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Mark's Market Blog

3-6-10: Sovereign Debt

By Mark Lawrence

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This week the market was flat until Friday's employment report came out. "Only" 60,000 people lost their jobs in February, and the stock market shot up Friday on these unexpectedly "great" results. The economy is obviously mending.


S&P 500 November 19 2009 to February 19 2010

Toyota has "repaired" a bit over 1M cars in the last month for sudden acceleration. The NHTSA now has reports of 60 "fixed" cars repeating the problem. Toyota and Lexus vehicles have now killed at least 52 people due to this problem, which may date back as far as the 1996 Camry, and certainly includes the 2010 Prius and various Lexus cars. Toyota has resolutely stated this is not an electronic problem. It is. This issue is going to cost Toyota several billion dollars in direct costs and lawsuits, and several points of market share. Toyota at #1 world-wide will prove to be a short-lived phenomenon. Honda and Ford are doing everything they can to wipe those smirks off their faces.

The German press is nearly apoplectic over the idea of German money being used to bail out Greece, or more properly the French, Swiss and German banks that lent to Greece. In a recent German newspaper article it was proposed that Greece sell off their nearly 6,000 uninhabited islands to raise money. As appealing as that sounds, I don't have the $2M - $20M the smaller islands would bring.

Europe is having continued discussion about how to avoid future Greece-like situations. There are many who want more central control over member governments budgets. And many who don't. There is also talk of a new 10 year plan (who does that sound like?) with goals like raise jobs from 69% to 75% of all Europeans and raise college degrees from 30% to 40% of everyone. It's obvious how the college degree thing will happen: more colleges will be built, and degrees will be given to lower standards for flakier majors - the European equivalent of "women's studies." These degrees will happen because they will be heavily subsidized, but businesses will be completely unimpressed. The real question is will they water down the standards for their science and engineering degrees? 100 years ago French universities were among the best in the world, but French Socialism has already watered them down to where in the US they wouldn't make the top 100 list. I don't think there's a university in France as good as Cal Poly Pomona, much less UCLA or UC Berkeley.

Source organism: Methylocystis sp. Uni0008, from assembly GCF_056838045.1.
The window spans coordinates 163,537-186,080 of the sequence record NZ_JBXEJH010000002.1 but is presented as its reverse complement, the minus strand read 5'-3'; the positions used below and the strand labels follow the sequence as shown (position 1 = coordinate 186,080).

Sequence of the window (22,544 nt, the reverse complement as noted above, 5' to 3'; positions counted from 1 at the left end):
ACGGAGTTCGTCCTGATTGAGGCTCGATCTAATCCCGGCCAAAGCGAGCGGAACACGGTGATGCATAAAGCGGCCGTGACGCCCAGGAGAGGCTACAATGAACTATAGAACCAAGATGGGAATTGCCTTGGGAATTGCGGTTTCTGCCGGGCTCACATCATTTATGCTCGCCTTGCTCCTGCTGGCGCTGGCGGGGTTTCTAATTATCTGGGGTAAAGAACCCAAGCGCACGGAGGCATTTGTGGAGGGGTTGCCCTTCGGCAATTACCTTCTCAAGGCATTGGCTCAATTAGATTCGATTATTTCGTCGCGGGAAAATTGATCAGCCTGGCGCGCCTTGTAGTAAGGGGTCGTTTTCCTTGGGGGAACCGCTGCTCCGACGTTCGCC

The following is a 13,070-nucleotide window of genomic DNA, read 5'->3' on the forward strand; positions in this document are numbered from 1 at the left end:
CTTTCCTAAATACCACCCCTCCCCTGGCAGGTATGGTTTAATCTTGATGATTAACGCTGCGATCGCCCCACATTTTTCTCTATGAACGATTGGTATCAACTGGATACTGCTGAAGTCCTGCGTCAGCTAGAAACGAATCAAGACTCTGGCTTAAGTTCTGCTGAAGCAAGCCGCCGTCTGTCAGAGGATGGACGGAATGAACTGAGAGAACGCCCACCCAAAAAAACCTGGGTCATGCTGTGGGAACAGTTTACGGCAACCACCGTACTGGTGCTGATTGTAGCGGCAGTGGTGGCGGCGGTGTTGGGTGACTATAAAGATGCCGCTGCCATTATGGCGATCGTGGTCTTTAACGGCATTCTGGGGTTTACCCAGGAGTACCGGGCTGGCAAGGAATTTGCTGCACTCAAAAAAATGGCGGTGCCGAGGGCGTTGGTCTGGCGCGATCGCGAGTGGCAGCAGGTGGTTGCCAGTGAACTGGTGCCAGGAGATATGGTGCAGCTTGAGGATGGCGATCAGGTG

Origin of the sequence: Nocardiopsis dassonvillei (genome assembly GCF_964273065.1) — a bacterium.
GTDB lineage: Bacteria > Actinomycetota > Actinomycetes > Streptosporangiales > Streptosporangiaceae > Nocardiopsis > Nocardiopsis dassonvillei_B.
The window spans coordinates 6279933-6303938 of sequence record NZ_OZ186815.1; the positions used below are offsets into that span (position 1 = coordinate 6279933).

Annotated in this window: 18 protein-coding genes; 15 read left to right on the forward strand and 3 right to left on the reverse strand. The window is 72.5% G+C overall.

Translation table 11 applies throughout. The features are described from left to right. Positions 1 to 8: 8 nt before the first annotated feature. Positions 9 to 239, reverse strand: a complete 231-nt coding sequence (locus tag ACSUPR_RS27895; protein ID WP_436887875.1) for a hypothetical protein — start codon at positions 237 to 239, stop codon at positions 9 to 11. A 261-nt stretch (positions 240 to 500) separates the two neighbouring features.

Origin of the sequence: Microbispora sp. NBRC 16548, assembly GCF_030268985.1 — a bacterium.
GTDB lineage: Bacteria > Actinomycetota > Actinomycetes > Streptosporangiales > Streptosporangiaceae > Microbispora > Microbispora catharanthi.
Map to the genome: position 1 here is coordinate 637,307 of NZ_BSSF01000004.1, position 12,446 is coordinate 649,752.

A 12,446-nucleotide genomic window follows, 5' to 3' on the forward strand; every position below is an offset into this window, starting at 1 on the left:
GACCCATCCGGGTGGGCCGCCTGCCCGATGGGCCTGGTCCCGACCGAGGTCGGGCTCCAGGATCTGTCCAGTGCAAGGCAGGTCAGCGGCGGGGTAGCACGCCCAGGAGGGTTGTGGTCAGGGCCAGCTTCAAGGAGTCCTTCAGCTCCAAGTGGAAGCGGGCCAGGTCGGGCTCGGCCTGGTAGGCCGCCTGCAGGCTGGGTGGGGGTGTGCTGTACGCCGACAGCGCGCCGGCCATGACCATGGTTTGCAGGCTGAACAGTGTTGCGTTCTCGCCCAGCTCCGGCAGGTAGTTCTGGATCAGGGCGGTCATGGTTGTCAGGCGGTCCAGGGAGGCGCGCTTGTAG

In a year or three, the Fed will think they have deflation whipped. So, then they'll tighten policy, right? Well, no. We have a good example in history of what they will do - after WWII they run inflation up on purpose to help pay down the national debt. They will have continued loose money, and will likely tell banks they have to own more government bonds. Because of the artificial demand for bonds, bond prices will stay high (interest rates will stay lowish) and inflation will hit perhaps 10% for perhaps 10 years. What should you own? Real estate, commodities, blue chip stocks. The interesting question is, since hospitals will automatically raise their rates to meet or beat inflation, and most entitlements are already indexed to inflation, where will the government save money? I think they're going to have to fudge the CPI. Yes, it's true, I'm predicting that our government will lie to us about inflation.

Bill Gross, the god of the bond market, put out an interesting chart the other day. He plotted countries' national debt v. budget deficit. It's widely believed that when your national debt exceeds about 100% of GDP, growth suffers. At about 200% you start to spiral down - the interest on the debt means you can't put your budget into surplus, and you find yourself borrowing money to pay interest. Also when this happens, people get worried about your ability to pay and the interest rate you have to pay on your bonds starts to climb. In the chart below, countries (read: Norway) to the upper left are doing great - low debt, budget surplus. Countries to the lower right are doing various measures of poorly. Japan has had no growth for two decades, and would be bankrupt but for their citizen's amazing savings rate, which the government has sucked up. Italy and Greece are in trouble right now. France, the US and Britain are not far behind.


Bill Gross' Ring of Fire

In the table below, we see total debt, meaning the government debt plus business debt plus individual debt. The US is three year's total income in debt; the UK and Japan are almost five year's total income in debt. There are some who think the real crisis will start not when Spain or Portugal trips, but when the UK falls completely apart like Iceland did a few months ago. Dubai was about $60 billion in debt, this compares to GM before their bankruptcy. Greece's economy is about the size of Massachusetts. Spain is about the same as California, four times as big as Greece. The UK has twice the economy of Spain.


National Debt by Country
I used to think that if there was reincarnation, I wanted to come back as the president or the pope or as a .400 baseball hitter. But now I would like to come back as the bond market. You can intimidate everybody. -- James Carville, political advisor to President Clinton

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